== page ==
Tampa Just Lost a Daily Newspaper; Is This The Continuation of an Old Trend or The Start of a New One?

I rewatched Page One not long ago — the documentary, shot mostly in 2010, about The New York Times’ media desk and the travails of the news industry more broadly. (Got the DVD? I’m a talking head in the deleted scenes!) It holds up well, but it’s also a window into how much has changed in just six years. (Facebook barely gets a mention, for one.)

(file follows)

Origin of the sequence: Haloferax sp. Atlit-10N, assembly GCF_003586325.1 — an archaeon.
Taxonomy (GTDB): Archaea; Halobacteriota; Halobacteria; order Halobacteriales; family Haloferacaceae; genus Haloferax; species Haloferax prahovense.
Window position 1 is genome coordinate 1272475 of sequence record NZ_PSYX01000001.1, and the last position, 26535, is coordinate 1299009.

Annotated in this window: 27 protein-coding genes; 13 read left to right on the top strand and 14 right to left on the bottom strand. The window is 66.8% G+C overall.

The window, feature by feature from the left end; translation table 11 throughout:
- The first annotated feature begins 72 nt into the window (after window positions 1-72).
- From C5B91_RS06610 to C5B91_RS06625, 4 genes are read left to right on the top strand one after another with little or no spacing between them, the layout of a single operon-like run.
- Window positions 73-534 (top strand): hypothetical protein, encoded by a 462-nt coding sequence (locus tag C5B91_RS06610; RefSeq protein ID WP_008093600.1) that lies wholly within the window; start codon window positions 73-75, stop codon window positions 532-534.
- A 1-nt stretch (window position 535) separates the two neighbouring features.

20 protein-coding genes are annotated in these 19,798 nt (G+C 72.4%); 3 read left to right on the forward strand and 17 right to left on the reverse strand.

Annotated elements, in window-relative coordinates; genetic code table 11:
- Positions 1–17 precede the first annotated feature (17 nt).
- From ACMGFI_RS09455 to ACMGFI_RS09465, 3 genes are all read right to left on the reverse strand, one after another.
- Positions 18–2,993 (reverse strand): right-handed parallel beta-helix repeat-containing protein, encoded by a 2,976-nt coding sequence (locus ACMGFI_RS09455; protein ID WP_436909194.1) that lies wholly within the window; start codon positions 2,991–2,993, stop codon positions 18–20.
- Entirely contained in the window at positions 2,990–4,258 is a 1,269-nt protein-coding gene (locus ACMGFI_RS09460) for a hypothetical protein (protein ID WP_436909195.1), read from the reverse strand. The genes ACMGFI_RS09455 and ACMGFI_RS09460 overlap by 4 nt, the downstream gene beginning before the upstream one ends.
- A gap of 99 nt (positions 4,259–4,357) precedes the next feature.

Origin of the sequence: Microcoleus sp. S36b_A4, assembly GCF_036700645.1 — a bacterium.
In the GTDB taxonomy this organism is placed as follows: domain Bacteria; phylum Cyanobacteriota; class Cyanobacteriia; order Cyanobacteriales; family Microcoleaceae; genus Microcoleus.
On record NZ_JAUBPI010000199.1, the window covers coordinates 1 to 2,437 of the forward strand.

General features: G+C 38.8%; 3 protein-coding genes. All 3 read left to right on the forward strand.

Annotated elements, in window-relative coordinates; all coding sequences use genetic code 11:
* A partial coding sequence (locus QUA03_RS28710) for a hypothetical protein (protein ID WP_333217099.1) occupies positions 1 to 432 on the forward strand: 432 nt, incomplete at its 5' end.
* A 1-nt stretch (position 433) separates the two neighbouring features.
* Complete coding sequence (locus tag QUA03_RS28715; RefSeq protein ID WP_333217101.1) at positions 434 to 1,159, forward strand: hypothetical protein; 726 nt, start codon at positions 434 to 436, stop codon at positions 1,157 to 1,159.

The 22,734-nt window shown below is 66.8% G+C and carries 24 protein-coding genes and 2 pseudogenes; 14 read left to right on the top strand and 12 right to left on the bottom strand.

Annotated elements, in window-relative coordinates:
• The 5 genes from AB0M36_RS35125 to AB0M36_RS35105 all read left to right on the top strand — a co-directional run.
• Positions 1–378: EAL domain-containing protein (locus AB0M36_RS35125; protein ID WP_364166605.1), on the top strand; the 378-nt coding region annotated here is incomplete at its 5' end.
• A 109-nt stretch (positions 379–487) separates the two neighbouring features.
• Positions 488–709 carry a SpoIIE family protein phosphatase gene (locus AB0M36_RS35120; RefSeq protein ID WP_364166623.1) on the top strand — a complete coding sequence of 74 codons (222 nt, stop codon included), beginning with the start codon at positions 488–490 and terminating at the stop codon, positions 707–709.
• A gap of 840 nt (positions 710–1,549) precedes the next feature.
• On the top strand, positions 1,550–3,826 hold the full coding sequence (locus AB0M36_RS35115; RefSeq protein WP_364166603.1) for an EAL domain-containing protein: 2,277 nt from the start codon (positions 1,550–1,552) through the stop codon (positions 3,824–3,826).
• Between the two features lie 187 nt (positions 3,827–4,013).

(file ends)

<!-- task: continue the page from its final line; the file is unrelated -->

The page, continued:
But one thing that stands out in the movie is the degree to which the 2009 closure of two newspapers — the Rocky Mountain News and the Seattle Post-Intelligencer — looms large. There were Senate hearings about it. There were fears that, with the economy collapsing, those two were the vanguard of a flood of closings. There were worries about one-newspaper towns becoming zero-newspaper towns:

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